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Engine Building Fundamentals: Using Plastigauge

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Using Plastigauge

06.48

00:00 - While the measuring technique we just discussed is the most accurate way of checking bearing clearances.
00:06 Another method that's still common is to use a product called Plastigauge.
00:11 Plastiguage is a popular alternative in particular because it's cheap since you doesn't require any expensive specialist tools.
00:20 Plastiguage is a small diameter wax strip that you could liken to a piece of string.
00:26 It's available in three different colours.
00:28 Each designed to measure a different range of clearances.
00:32 To use Plastiguage, you simply break off a short length and lay it across the journal to be measured before torquing down the bearing cap.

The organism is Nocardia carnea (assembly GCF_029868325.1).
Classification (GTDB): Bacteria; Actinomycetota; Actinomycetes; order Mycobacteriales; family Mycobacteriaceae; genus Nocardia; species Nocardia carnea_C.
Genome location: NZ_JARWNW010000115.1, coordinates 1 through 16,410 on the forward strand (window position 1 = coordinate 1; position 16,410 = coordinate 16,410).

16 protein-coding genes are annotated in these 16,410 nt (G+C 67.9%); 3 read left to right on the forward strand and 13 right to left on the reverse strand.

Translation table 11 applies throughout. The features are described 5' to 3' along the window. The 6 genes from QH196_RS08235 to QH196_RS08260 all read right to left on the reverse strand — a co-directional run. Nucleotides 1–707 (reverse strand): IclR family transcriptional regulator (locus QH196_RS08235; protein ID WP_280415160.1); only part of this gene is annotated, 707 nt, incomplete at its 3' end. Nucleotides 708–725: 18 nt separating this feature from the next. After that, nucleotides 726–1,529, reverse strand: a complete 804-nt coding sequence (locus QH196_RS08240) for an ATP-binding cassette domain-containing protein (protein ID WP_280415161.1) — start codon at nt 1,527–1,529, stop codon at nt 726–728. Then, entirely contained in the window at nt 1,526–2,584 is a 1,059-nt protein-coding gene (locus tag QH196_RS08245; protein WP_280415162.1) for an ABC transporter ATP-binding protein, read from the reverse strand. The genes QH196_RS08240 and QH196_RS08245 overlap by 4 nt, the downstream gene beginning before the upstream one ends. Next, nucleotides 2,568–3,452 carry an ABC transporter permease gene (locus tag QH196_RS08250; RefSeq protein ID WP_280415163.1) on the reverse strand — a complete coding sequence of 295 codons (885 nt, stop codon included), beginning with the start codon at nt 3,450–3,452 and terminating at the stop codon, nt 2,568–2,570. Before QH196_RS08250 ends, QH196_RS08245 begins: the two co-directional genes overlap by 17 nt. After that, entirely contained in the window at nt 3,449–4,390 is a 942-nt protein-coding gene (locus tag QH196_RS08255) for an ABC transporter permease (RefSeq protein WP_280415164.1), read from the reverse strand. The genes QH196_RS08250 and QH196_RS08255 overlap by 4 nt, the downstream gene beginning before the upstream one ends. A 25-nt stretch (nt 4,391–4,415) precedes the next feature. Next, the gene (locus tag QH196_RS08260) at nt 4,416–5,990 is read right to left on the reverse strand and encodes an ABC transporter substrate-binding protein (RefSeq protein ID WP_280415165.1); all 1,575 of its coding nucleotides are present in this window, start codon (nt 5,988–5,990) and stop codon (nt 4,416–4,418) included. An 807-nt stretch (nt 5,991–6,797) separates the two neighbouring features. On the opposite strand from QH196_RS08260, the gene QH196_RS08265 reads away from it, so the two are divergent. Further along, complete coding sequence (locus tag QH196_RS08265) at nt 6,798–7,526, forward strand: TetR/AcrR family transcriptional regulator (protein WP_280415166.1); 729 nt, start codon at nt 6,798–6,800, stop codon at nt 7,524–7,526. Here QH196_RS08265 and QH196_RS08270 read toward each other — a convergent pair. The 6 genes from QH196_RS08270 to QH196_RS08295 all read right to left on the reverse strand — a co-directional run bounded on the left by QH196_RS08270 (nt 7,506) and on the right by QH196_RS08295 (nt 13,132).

00:41 The Plastiguage will be squashed flat.
00:44 You can then remove the cap, and compare the width of the Plastiguage to the scale on the side of the Plastiguage pack to confirm the clearance.
00:54 On the face of it, Plastiguage sounds like an ideal solution however, you'll find that most professional engine builders frown heavily on the use of Plastiguage.
01:04 If you're just starting out and you're going to be assembling a number of engines, or you're going to be assembling any maximum effort high power engines, then I strongly suggest that you invest in the proper equipment right from the start a quality micrometer set and a bore gauge.
01:21 These tools are undoubtedly the most accurate way of measuring and confirming your oil clearance.
01:28 It's also probably quite telling that you won't find Plastiguage used by any reputable professional race engine builders.
01:37 I don't personally dismiss Plastiguage and like all tools, I feel it has its uses.
01:42 But you need to understand its limitations, as well as how to use it properly.
01:48 In particular, it's easier for a complete novice to use Plastiguage and get reasonable results than a micrometer and bore gauge.
01:57 Since Plastiguage is still depended on by many, this section of the course, we'll detail how to correctly use it.